Despite the controversy surrounding non-fungible tokens (NFTs), world-famous auction house Christie’s, in conjunction with MakersPlace, has announced their first-ever digital artwork auction.
The online sale will showcase the Everydays—The First 5000 Days piece by Mike Winkelmann, better known as Beeple. Bidding starts on February 25, with the auction running up until March 11.
Art expert Noah Davis said Christie’s has never offered a new media artwork of this importance before. Adding that, it represents a unique opportunity to secure work from one of the world’s leading digital artists.
NFTs gaining ground in the traditional art world
Over a 13 year period, Beeple created and posted a new digital artwork for 5,000 days straight. The common theme among the pieces relates to societal paradoxes. It focuses on our obsession but fear of technology and our simultaneous desire for and resentment of wealth.
“Everydays” – The First 5000 Days is a single composition made up of these 5,000 digital artworks. Given the timespan involved, it documents Beeple’s journey from anonymity to where he is today as one of the world’s most prominent digital artists.
“In May 2007, the digital artist known as Beeple set out to create and post a new work of art onl ine every day. He hasn’t missed a day since, creating a new digital picture every day for 5,000 days straight. Individually known as Everydays
, collectively, the pieces form the core of EVERYDAYS:THE FIRST 5000 DAYS, one of the most unique bodies of work to emerge in the history of digital art.”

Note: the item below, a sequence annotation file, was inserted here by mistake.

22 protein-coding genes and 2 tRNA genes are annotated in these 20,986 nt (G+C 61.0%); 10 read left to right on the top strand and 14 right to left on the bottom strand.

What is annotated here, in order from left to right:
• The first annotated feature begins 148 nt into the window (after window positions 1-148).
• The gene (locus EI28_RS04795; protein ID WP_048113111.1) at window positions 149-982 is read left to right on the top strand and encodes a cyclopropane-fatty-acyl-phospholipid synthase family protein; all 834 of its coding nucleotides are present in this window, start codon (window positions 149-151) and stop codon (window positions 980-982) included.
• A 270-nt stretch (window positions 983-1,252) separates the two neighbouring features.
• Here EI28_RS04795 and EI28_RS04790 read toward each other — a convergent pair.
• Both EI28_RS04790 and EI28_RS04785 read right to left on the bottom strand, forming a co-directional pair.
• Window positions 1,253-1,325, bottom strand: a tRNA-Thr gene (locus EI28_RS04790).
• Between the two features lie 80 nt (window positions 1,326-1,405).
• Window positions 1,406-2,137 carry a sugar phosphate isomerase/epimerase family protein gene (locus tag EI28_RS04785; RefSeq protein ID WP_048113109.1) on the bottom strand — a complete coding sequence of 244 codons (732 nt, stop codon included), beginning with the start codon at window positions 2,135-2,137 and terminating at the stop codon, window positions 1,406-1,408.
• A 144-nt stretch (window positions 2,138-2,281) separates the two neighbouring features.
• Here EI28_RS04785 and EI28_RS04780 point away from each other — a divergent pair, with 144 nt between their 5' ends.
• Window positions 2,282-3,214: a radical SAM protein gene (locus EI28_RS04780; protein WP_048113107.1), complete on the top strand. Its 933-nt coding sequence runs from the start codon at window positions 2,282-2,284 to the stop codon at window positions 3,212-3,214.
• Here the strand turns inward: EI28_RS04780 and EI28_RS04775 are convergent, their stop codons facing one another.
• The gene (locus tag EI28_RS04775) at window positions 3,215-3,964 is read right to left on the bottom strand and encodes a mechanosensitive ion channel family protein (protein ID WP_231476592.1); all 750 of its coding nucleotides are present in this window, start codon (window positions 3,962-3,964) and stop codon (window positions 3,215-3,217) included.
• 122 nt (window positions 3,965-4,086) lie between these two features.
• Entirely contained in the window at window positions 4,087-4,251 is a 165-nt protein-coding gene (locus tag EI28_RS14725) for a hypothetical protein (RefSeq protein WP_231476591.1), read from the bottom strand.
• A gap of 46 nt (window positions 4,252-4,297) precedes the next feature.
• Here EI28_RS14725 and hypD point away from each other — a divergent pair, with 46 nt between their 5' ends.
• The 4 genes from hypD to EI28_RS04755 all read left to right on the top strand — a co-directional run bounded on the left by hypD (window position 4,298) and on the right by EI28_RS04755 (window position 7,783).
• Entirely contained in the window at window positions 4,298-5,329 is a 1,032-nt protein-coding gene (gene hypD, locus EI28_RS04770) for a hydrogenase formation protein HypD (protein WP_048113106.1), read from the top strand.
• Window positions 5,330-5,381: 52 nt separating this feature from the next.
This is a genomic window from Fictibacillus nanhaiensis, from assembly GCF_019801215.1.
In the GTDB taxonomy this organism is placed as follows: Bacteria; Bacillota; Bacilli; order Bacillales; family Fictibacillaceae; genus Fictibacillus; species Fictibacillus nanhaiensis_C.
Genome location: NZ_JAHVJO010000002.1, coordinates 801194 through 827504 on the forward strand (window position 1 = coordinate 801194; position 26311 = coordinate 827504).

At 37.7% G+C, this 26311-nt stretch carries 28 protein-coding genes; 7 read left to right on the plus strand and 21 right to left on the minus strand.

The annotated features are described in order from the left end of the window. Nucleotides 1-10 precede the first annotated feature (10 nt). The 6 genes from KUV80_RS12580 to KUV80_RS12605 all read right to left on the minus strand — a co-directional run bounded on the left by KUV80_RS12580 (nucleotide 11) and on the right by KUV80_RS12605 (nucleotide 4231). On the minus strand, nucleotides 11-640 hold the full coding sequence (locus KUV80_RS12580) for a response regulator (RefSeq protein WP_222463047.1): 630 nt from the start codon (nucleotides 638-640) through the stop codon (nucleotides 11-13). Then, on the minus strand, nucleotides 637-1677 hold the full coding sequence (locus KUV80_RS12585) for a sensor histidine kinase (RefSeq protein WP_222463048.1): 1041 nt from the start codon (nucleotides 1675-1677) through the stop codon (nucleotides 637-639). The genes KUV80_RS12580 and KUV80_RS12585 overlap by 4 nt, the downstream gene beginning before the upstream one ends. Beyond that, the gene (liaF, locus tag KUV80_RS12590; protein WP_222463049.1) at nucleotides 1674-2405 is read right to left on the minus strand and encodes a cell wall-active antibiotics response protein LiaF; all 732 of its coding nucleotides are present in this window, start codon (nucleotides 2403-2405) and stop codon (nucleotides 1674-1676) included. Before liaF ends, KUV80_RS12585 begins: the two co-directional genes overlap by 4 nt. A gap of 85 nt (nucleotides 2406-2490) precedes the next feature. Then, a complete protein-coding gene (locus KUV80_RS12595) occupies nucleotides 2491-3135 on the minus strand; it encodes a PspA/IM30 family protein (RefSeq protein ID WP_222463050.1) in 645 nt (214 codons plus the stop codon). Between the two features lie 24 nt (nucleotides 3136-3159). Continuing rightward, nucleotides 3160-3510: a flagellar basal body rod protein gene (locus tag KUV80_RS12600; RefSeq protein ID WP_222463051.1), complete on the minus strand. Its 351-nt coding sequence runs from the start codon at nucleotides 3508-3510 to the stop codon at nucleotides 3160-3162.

The winning bidder will receive a digital file encrypted with the artist’s signature. The owner’s name is also registered on the blockchain to assign ownership rights and allow for transfer.
Davis commented that this auction represents a pivotal moment for the future of new media and even art collecting itself. He believes NFTs tackle the issue of proof of ownership and evidence of actual scarcity.
Charlie Lee has his doubts
Christie’s online auction of The First 5000 Days highlights how blockchain technology has disrupted the traditional art world.
But NFTs are far from incontrovertible. Litecoin Founder Charlie Lee recently gave his verdict, saying he isn’t totally sold on the idea. In a tweet, Lee pointed out the near-zero cost to create another NFT, claiming potential supply shock doesn’t justify high prices.
What’s more, the fact that anyone can copy digital art also presents a major stumbling block for many people.
The counter-argument contends that it’s the ownership rights which make digital art valuable. But, aside from that, the fact remains, a digital copy is still identical to the original.